Phoenix has seen some volatile changes in the local real estate market over the last 10 years. There are plenty of national media reports floating around about the real estate market continuing it’s decline with no relief in sight. Real estate can be a complex arena with big differences from state to state or neighborhood to neighborhood. Despite what national reports are saying, the median resale home value for Phoenix has been stable at a range of $110,000-$115,000 since December 2010. Inventory, or the supply of homes on the market available to purchase, has seen about a 50% drop from this time last year. Meanwhile, demand, the number of sales this year, is on track to be the second busiest year for home purchases in the last decade.
Looking at the numbers in a specific community built at the peak of the real estate boom, and what’s happened there over the last few years, is helpful to illustrate how much activity has picked up this year.
Optima Camelview in Old Town Scottsdale was built in 2007, with many people paying double for their homes than what they are worth today. I helped a client of mine purchase a really great 2 bedroom 2 bath condo there last year, with 1,272 square feet inside and a massive 2,000+ square feet exterior terrace/patio space, for $340,000. It was originally purchased brand new in 2007 for $682,596.
Take a look at the numbers at Optima Camelview showing how things have progressed over the years with the balance between supply and demand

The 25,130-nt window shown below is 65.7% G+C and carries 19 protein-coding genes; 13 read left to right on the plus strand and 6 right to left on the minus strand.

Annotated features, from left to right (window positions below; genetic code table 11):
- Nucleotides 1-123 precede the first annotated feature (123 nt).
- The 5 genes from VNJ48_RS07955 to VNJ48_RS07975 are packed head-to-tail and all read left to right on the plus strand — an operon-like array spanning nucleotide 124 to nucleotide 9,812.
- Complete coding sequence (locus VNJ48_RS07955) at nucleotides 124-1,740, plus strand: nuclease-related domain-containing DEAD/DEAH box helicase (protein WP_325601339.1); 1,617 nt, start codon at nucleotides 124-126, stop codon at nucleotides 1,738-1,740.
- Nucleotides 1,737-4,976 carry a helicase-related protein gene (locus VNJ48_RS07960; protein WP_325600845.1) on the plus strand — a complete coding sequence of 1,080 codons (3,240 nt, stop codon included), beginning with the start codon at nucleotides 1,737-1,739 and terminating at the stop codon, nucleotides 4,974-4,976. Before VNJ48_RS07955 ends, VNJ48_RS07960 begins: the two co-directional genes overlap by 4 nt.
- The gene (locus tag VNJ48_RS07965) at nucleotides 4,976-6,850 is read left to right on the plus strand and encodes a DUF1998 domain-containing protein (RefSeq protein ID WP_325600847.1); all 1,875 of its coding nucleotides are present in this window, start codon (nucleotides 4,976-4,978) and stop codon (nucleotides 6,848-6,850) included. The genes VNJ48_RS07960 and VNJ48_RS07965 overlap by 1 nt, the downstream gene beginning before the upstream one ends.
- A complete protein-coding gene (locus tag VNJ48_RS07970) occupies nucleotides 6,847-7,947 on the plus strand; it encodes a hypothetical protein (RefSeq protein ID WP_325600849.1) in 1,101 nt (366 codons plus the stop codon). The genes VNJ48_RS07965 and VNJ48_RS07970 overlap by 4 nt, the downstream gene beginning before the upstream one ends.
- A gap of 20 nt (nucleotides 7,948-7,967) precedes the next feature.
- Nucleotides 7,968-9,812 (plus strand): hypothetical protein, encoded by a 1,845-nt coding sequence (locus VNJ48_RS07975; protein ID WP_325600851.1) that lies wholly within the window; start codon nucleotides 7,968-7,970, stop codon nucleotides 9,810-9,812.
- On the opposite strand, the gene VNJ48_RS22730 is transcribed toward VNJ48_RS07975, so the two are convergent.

Number of Sales recorded vs. Year vs. New listings on MLS
131 – 2007 – 99
136 – 2008 – 148
96 – 2009 – 131
102 – 2010 – 163
125 year to date (on track for 144 pace for year) – 2011 – 77 year to date (on track for 90 pace for year)
With sales activity picking outpacing the supply of new listings coming on the market, it’s easy to see how overall inventory drops. This is the story for much of the valley
When I was looking last summer for 2 bedrooms for this particular client, there were 30 on the market under $600,000.
Today there are only 15 2 bedroom condos for sale, of which 10 are at $600,000 or less. That same client would be looking at a 66% reduction in selection had he been looking today rather than last year. What about his price he paid? There are plenty of recent sales to support meeting his purchase price if he sold today, and likely even see a 5-10% appreciation for his particular unit.
An even more extreme case is evident in zip code 85033 as pointed out by The Cromford Report.
On January 1, 2009, at the peak of the foreclosure wave, there were 461 lender-owned single family homes for sale through ARMLS in ZIP code 85033 (West Phoenix). On October 1, 2011 there were 11 – that’s a 97.6% reduction.
Bottom line. It’s all about hyper-localism in real estate.